Experience Prototype


For our experience prototype, we decided to conduct several user enactments to test a low fidelity version of Warwick in a simulated, fictitious culture with fictitious norms. In these user enactments, the participants were asked to navigate the norms of an unfamiliar culture with the aid of Warwick. By creating a fictitious culture, it was guaranteed that  each participant would be unfamiliar with that culture’s behaviors. Furthermore, this allowed us to better control the norms and behaviors of the simulated environment, minimize noise which might have resulted from participants’ prior knowledge of existing cultures, and allowed us to focus on understanding the variables we adjusted with respect to the system’s design.

The fictional culture we created was the island country a Capella. In Capella, the norm when dining out is to tip one’s waitress at the beginning of a meal, as an unspoken agreement of how much the diner wishes the waitress to attend to him throughout the meal. The higher the initial tip, the better the service. When visiting a local Capellian’s home, the strictly acceptable behavior is to present your host with a gift of flowers, else the host might consider the guest ungrateful.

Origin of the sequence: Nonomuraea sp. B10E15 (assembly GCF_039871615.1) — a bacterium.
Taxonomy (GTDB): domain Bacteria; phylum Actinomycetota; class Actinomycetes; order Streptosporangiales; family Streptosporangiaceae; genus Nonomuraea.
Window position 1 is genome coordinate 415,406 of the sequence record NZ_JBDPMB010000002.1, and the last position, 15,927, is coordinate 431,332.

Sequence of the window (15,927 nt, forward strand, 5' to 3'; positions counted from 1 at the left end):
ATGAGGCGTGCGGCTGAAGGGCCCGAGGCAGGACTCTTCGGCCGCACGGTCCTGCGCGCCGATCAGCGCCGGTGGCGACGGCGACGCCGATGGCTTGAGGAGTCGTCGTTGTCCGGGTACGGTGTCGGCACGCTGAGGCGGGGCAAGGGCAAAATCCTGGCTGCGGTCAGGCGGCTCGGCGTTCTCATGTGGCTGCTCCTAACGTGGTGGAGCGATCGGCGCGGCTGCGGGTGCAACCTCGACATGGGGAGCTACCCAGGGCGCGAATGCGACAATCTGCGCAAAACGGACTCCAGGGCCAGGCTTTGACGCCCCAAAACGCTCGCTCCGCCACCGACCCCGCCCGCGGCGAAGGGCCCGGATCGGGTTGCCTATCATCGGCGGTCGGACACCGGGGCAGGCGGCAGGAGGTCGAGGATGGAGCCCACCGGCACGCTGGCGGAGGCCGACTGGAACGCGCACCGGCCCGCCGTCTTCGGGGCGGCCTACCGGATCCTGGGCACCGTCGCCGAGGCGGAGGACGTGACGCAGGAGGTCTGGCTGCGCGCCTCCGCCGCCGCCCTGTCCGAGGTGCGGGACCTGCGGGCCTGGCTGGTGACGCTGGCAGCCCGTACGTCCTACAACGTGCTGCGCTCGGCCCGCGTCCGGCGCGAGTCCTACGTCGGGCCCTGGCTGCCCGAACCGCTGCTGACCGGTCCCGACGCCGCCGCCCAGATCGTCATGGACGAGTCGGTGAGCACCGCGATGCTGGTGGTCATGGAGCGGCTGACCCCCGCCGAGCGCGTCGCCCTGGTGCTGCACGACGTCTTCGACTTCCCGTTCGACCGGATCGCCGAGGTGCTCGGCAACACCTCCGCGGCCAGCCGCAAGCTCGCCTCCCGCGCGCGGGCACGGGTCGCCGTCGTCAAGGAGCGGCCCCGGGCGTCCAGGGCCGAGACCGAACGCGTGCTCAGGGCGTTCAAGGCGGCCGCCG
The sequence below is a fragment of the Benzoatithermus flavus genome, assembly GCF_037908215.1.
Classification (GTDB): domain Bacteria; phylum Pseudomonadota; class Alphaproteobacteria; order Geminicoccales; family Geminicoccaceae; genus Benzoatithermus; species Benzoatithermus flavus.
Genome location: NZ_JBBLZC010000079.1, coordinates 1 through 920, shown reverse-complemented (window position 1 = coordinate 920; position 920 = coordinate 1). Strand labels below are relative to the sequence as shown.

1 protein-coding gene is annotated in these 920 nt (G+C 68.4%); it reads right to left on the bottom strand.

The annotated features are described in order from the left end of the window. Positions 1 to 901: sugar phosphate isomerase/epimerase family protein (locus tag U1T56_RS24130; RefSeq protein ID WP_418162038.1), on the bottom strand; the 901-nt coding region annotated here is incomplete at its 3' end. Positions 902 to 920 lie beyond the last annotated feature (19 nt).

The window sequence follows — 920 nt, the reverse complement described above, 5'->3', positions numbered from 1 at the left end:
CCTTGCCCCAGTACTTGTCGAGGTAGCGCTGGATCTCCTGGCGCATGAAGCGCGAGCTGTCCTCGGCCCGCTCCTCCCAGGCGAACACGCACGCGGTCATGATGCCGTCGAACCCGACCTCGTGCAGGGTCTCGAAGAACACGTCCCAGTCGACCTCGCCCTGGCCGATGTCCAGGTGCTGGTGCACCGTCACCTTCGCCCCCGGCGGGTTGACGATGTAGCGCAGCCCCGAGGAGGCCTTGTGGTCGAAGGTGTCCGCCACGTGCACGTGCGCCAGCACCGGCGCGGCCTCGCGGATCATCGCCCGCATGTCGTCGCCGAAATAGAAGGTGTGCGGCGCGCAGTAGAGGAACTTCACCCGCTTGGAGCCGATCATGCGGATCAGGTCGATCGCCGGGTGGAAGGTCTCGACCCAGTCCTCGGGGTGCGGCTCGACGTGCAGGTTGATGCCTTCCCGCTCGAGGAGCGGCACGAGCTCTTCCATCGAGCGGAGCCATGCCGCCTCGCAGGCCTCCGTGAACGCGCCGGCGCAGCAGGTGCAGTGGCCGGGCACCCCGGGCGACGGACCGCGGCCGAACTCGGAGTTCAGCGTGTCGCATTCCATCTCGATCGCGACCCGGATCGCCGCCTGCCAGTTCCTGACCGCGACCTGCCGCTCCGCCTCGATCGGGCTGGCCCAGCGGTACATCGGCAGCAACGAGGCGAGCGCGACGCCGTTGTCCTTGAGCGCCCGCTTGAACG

Research Questions

There were several dimensions of Warwick we were interested in investigating. Based upon Finding 1 of the formative study, we learned that different people have different levels of tolerance for ambiguity when it came to discovering new things. Thus, it was important to explore the level of ambiguity in the information the system provides to users. Further, it was important to understand the ideal level of proactivity that the system should encompass in order to provide users with the most satisfying experience. Finally, we were interested in learning whether or not people’s preferences about ambiguity and proactivity levels would change depending on the contextual situations they are in.

We identified two primary research questions and two secondary questions:

  • What is the ideal level of proactivity for system to intervene with advice about correct cultural behaviors?
  • Does the level of proactivity vary between social situations with lower risk (dining at a restaurant), versus social situations with higher risk (offending an important business client)?
  • What is the ideal level of ambiguity in the information/advice that the system provides the user?
  • Does the level of ambiguity vary between social situations with lower risk (dining at a restaurant), versus social situations with higher risk (offending an important business client)?